We knew folks were shopping less in stores during this Great Recession, and now there's data suggesting that they're shopping less on the Web.
Digital marketing researcher eMarketer has downgraded its forecast for retail e-commerce sales in the U.S. this year, predicting contraction of 3.1 percent. Previously the company had predicted that retail e-commerce would essentially be flat this year, but poor sales figures recently released by both the U.S. Department of Commerce and comScore caused eMarketer to reel in its expectations further.
For years, e-commerce had exhibited fairly reliable growth, given that an increasing number of users were shifting more of their traditional shopping activities online. But during this prolonged period of economic weakness, it seems shoppers remain cautious whether on the Web or at the mall.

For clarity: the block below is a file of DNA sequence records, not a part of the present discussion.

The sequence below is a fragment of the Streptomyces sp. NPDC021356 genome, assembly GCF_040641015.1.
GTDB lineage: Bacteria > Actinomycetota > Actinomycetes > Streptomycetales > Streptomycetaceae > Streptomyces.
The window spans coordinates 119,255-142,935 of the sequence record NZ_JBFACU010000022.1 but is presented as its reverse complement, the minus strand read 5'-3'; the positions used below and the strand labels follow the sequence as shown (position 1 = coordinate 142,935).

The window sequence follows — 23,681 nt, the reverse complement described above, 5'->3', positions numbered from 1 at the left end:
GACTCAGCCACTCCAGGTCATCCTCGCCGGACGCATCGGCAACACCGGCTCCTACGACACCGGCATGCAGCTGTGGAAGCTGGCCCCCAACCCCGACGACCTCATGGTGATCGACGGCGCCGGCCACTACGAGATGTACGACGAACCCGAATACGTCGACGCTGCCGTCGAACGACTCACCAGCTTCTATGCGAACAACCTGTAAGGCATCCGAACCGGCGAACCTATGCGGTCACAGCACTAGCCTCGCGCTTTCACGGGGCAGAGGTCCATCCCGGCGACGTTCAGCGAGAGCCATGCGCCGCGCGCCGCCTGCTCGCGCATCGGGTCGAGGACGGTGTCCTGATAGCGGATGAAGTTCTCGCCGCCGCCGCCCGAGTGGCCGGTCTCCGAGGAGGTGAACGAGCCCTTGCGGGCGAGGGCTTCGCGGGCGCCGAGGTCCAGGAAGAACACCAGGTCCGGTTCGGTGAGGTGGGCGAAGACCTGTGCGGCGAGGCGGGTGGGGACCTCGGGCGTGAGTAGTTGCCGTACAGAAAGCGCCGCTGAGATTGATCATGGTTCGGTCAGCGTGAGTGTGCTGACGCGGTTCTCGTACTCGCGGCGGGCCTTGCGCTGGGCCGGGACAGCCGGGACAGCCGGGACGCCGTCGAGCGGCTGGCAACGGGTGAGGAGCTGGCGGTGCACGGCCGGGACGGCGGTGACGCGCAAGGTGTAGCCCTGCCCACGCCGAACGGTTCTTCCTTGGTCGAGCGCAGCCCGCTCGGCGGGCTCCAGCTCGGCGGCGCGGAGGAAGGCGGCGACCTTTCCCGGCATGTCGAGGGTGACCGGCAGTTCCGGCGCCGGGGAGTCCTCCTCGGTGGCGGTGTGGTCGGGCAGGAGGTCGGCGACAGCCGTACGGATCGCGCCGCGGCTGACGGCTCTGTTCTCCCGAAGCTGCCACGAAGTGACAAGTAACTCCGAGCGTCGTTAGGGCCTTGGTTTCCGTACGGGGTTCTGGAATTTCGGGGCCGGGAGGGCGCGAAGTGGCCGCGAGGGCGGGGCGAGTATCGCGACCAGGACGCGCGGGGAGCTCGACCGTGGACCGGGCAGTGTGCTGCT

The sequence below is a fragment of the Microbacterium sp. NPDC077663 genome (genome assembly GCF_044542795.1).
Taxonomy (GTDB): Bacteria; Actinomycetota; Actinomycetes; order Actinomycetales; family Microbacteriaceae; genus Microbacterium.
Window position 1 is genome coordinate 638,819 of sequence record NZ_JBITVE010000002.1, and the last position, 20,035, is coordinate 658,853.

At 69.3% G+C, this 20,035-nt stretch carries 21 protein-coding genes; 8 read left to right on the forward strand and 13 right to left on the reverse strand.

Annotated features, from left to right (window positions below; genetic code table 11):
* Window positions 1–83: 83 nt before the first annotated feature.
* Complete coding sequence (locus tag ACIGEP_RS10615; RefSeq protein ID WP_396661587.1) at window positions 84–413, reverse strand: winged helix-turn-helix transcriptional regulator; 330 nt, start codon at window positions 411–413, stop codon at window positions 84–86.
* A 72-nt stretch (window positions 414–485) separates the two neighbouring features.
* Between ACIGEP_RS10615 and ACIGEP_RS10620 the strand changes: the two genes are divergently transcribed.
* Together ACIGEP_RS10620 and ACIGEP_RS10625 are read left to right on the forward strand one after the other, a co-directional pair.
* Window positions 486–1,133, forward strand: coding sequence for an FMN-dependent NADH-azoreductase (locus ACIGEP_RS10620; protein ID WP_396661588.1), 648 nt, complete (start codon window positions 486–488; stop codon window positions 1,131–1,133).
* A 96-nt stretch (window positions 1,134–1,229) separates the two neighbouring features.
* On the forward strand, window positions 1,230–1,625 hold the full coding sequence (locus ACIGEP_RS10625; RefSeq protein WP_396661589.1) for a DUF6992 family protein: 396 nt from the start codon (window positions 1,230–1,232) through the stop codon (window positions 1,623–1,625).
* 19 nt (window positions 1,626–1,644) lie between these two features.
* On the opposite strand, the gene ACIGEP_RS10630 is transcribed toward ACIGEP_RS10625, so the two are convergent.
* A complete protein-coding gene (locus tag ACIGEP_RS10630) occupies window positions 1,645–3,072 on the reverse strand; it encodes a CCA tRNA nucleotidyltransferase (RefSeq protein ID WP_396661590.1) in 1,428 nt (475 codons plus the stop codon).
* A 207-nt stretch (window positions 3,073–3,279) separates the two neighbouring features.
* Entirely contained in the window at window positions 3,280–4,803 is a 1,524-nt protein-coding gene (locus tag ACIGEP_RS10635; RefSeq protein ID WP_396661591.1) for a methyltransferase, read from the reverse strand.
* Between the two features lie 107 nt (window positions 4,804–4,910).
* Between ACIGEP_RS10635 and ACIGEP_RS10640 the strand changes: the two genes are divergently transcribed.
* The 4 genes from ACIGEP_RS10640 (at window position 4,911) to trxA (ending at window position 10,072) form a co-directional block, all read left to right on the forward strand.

"While many economists see signs of an economic recovery, consumer spending online and offline is still in the doldrums, as evidenced by poor back-to-school sales," said Jeffrey Grau, eMarketer senior analyst. Grau's report cites lingering high unemployment and high gas prices as factors leading consumers to hold off on shopping.
But by 2010, growth should be back on track, according to the report, which forecasts a 5.5 percent increase in retail e-commerce next year. Growth should accelerate over the next two years before leveling off in 2013, said eMarketer.